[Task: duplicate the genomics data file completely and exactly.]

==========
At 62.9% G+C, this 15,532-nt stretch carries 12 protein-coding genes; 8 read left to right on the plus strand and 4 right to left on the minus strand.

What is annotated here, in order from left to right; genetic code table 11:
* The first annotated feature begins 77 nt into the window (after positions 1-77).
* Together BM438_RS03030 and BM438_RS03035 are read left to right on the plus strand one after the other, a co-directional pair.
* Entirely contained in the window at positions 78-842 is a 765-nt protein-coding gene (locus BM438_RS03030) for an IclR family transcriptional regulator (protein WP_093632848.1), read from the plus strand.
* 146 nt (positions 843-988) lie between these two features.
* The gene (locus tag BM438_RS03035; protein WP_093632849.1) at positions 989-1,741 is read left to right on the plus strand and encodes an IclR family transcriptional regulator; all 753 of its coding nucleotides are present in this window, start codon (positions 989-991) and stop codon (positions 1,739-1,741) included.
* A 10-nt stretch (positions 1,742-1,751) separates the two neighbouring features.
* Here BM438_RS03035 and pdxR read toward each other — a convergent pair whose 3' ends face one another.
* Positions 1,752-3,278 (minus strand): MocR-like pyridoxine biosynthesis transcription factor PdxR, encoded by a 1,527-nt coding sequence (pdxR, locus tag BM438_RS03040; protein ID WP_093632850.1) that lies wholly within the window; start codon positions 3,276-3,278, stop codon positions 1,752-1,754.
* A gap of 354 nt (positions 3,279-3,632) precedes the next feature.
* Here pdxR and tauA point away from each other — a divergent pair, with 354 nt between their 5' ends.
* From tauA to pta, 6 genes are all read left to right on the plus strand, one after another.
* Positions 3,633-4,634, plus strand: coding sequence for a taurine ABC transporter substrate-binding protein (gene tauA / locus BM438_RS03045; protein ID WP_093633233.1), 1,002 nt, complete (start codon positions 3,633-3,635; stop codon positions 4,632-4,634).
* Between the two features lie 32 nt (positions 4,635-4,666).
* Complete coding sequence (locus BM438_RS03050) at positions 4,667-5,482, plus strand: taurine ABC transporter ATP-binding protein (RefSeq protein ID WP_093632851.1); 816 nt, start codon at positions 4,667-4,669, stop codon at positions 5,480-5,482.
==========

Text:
At 62.9% G+C, this 15,532-nt stretch carries 12 protein-coding genes; 8 read left to right on the plus strand and 4 right to left on the minus strand.

What is annotated here, in order from left to right; genetic code table 11:
* The first annotated feature begins 77 nt into the window (after positions 1-77).
* Together BM438_RS03030 and BM438_RS03035 are read left to right on the plus strand one after the other, a co-directional pair.
* Entirely contained in the window at positions 78-842 is a 765-nt protein-coding gene (locus BM438_RS03030) for an IclR family transcriptional regulator (protein WP_093632848.1), read from the plus strand.
* 146 nt (positions 843-988) lie between these two features.
* The gene (locus tag BM438_RS03035; protein WP_093632849.1) at positions 989-1,741 is read left to right on the plus strand and encodes an IclR family transcriptional regulator; all 753 of its coding nucleotides are present in this window, start codon (positions 989-991) and stop codon (positions 1,739-1,741) included.
* A 10-nt stretch (positions 1,742-1,751) separates the two neighbouring features.
* Here BM438_RS03035 and pdxR read toward each other — a convergent pair whose 3' ends face one another.
* Positions 1,752-3,278 (minus strand): MocR-like pyridoxine biosynthesis transcription factor PdxR, encoded by a 1,527-nt coding sequence (pdxR, locus tag BM438_RS03040; protein ID WP_093632850.1) that lies wholly within the window; start codon positions 3,276-3,278, stop codon positions 1,752-1,754.
* A gap of 354 nt (positions 3,279-3,632) precedes the next feature.
* Here pdxR and tauA point away from each other — a divergent pair, with 354 nt between their 5' ends.
* From tauA to pta, 6 genes are all read left to right on the plus strand, one after another.
* Positions 3,633-4,634, plus strand: coding sequence for a taurine ABC transporter substrate-binding protein (gene tauA / locus BM438_RS03045; protein ID WP_093633233.1), 1,002 nt, complete (start codon positions 3,633-3,635; stop codon positions 4,632-4,634).
* Between the two features lie 32 nt (positions 4,635-4,666).
* Complete coding sequence (locus BM438_RS03050) at positions 4,667-5,482, plus strand: taurine ABC transporter ATP-binding protein (RefSeq protein ID WP_093632851.1); 816 nt, start codon at positions 4,667-4,669, stop codon at positions 5,480-5,482.